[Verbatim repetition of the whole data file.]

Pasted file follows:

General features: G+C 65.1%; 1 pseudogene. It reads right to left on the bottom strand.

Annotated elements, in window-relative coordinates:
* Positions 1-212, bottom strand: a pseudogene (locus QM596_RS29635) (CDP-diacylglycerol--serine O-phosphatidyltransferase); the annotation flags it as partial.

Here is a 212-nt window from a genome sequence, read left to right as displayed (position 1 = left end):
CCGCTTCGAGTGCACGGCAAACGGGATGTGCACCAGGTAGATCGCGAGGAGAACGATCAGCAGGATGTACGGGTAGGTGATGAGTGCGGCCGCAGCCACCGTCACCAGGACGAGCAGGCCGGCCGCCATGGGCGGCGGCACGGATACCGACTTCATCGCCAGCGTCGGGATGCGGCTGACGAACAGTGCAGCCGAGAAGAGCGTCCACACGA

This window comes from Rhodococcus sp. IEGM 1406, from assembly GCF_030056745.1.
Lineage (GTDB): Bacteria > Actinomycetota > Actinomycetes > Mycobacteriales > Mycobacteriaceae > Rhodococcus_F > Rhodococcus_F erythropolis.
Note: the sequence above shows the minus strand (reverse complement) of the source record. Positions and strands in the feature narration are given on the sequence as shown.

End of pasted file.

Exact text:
General features: G+C 65.1%; 1 pseudogene. It reads right to left on the bottom strand.

Annotated elements, in window-relative coordinates:
* Positions 1-212, bottom strand: a pseudogene (locus QM596_RS29635) (CDP-diacylglycerol--serine O-phosphatidyltransferase); the annotation flags it as partial.

Here is a 212-nt window from a genome sequence, read left to right as displayed (position 1 = left end):
CCGCTTCGAGTGCACGGCAAACGGGATGTGCACCAGGTAGATCGCGAGGAGAACGATCAGCAGGATGTACGGGTAGGTGATGAGTGCGGCCGCAGCCACCGTCACCAGGACGAGCAGGCCGGCCGCCATGGGCGGCGGCACGGATACCGACTTCATCGCCAGCGTCGGGATGCGGCTGACGAACAGTGCAGCCGAGAAGAGCGTCCACACGA

This window comes from Rhodococcus sp. IEGM 1406, from assembly GCF_030056745.1.
Lineage (GTDB): Bacteria > Actinomycetota > Actinomycetes > Mycobacteriales > Mycobacteriaceae > Rhodococcus_F > Rhodococcus_F erythropolis.
Note: the sequence above shows the minus strand (reverse complement) of the source record. Positions and strands in the feature narration are given on the sequence as shown.